Fig. 5.

Alterations in the levels of metabolites and mRNA transcripts that are crucial to energy metabolism in NAF-1(−) MCF-7 cells. Metabolic pathway maps showing the metabolites and transcripts that are substantially altered in NAF-1(−) MCF-7 cells and that are involved in glycolysis, the pentose phosphate pathway, fatty acid synthesis and β-oxidation, the TCA cycle and the urea cycle. Altered metabolites are outlined with blue ovals with the alteration indicated with arrows, and the percentage or fold change is given below each. Genes whose transcription is altered are outlined with a green box with the alteration indicated by arrows, and the percentage or fold change is given below each. Only metabolites and transcripts that showed a significant change (*P<0.05) in NAF-1(−) compared to negative controls are shown. Reactions that are potentially increased due to increases of metabolite or transcription are indicated by heavier arrow weights. Reactions that are potentially decreased, as indicated by decreases in metabolites or transcription are indicated by lighter, dashed arrow weights. Results indicate increased glycolysis and fatty acid metabolism, with possible dysfunction of the TCA cycle requiring utilization of glutamine (with possible glutamine-dependent reductive carboxylation) and consequently increased flux through the urea cycle. The inset in the figure showing graphs is a comparison of the AMP:ATP, GMP:GTP and NAD+:NADH ratios between MCF7 NAF-1(−) and MCF7 scrambled-vector controls.

Fig. 5.

Alterations in the levels of metabolites and mRNA transcripts that are crucial to energy metabolism in NAF-1(−) MCF-7 cells. Metabolic pathway maps showing the metabolites and transcripts that are substantially altered in NAF-1(−) MCF-7 cells and that are involved in glycolysis, the pentose phosphate pathway, fatty acid synthesis and β-oxidation, the TCA cycle and the urea cycle. Altered metabolites are outlined with blue ovals with the alteration indicated with arrows, and the percentage or fold change is given below each. Genes whose transcription is altered are outlined with a green box with the alteration indicated by arrows, and the percentage or fold change is given below each. Only metabolites and transcripts that showed a significant change (*P<0.05) in NAF-1(−) compared to negative controls are shown. Reactions that are potentially increased due to increases of metabolite or transcription are indicated by heavier arrow weights. Reactions that are potentially decreased, as indicated by decreases in metabolites or transcription are indicated by lighter, dashed arrow weights. Results indicate increased glycolysis and fatty acid metabolism, with possible dysfunction of the TCA cycle requiring utilization of glutamine (with possible glutamine-dependent reductive carboxylation) and consequently increased flux through the urea cycle. The inset in the figure showing graphs is a comparison of the AMP:ATP, GMP:GTP and NAD+:NADH ratios between MCF7 NAF-1(−) and MCF7 scrambled-vector controls.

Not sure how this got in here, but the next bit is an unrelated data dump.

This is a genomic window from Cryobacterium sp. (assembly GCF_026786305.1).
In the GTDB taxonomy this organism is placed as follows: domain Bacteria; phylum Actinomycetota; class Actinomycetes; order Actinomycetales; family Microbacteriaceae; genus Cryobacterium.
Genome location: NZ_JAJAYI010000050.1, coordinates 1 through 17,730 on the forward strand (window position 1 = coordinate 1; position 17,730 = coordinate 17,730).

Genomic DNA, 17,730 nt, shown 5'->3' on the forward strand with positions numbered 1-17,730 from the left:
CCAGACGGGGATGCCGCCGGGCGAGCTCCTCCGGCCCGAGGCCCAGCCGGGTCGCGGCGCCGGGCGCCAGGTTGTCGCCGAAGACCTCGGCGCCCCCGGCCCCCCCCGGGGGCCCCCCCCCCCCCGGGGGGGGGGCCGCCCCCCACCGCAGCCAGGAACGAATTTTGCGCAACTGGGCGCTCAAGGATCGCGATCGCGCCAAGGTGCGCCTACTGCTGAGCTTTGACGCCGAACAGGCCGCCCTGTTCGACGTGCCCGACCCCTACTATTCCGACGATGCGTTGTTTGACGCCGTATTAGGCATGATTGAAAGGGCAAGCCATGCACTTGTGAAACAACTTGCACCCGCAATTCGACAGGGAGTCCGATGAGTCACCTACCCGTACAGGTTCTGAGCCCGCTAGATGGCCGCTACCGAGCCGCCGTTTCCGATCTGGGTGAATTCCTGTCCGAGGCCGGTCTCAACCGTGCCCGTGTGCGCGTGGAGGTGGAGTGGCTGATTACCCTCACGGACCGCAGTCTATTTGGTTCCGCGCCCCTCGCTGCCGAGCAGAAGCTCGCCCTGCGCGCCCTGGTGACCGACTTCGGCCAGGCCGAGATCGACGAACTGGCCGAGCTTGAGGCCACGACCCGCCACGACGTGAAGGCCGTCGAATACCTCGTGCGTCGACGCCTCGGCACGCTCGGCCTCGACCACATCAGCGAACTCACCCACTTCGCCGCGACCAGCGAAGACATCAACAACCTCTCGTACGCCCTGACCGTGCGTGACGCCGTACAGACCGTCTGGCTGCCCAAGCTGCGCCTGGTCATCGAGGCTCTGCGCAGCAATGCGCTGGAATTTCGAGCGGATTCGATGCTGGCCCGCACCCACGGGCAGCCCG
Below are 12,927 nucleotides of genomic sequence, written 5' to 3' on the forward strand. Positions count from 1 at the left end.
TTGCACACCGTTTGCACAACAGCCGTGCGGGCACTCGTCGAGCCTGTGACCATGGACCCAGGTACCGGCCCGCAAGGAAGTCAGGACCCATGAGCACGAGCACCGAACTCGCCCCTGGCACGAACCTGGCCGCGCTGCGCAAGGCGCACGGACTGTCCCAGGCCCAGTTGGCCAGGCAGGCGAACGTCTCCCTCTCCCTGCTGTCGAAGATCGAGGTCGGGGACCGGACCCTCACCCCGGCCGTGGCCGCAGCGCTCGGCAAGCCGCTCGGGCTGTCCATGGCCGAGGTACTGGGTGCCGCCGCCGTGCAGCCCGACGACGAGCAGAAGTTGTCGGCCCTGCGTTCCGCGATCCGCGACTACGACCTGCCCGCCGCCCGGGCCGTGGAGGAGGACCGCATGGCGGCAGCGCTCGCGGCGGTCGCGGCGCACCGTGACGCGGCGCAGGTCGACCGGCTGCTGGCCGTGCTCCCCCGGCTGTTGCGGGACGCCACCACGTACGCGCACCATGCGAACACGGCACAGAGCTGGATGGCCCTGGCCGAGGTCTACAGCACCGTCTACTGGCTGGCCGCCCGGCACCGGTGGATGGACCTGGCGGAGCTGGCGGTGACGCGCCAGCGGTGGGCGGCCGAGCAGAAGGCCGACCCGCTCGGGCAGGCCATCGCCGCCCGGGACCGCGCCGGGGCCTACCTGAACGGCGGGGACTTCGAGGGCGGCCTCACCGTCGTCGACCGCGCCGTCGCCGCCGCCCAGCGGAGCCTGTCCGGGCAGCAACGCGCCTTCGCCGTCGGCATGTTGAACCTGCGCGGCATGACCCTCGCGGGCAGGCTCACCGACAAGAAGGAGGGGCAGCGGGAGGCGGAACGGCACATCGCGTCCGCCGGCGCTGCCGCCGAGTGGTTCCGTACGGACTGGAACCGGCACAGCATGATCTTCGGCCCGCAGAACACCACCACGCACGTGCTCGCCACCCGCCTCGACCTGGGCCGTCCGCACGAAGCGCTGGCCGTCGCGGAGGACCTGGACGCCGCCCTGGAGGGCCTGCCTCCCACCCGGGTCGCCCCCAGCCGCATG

Further investigation revealed significantly increased accumulation of metabolites through the urea cycle and downstream polyamine biosynthesis in NAF-1(−) cells compared to negative control (Fig. 5), indicating increased glutamine metabolism (Ko et al., 2011; Meng et al., 2010). The accumulation of tricarboxylic acid (TCA) cycle intermediates – succinate, fumarate and malate – in NAF-1(−) cells suggested defects in flow throughout the electron transport chain (Fig. 5), and could reflect an association between complex II – also called succinate dehydrogenase, which is dependent on Fe-S clusters for proper assembly and function – and Fe ion regulation that is affected by NAF-1 deficiency (Fig. 3; Fig. S1). Malate and fumarate can both also be formed in reactions outside of the TCA cycle – malate as a part of the malate–aspartate shuttle and fumarate as a by-product of argininosuccinate catabolism in the urea cycle. Increases in these metabolites in NAF-1(−) cells could indicate redirection of these pathways to cope with the loss of mitochondrial function that is caused by suppression of NAF-1, as well as an attempt to sustain synthesis of necessary biosynthetic intermediates for proliferation. The increased glutamine metabolism combined with deficiencies in the electron transport chain (Sohn et al., 2013) could indicate that NAF-1(−) cells utilize reductive carboxylation, converting glutamine-derived oxoglutarate to citrate, reversing the isocitrate dehydrogenase reaction to maintain production of TCA cycle intermediates necessary for cell growth (Fig. 5; Mullen et al., 2014, 2012).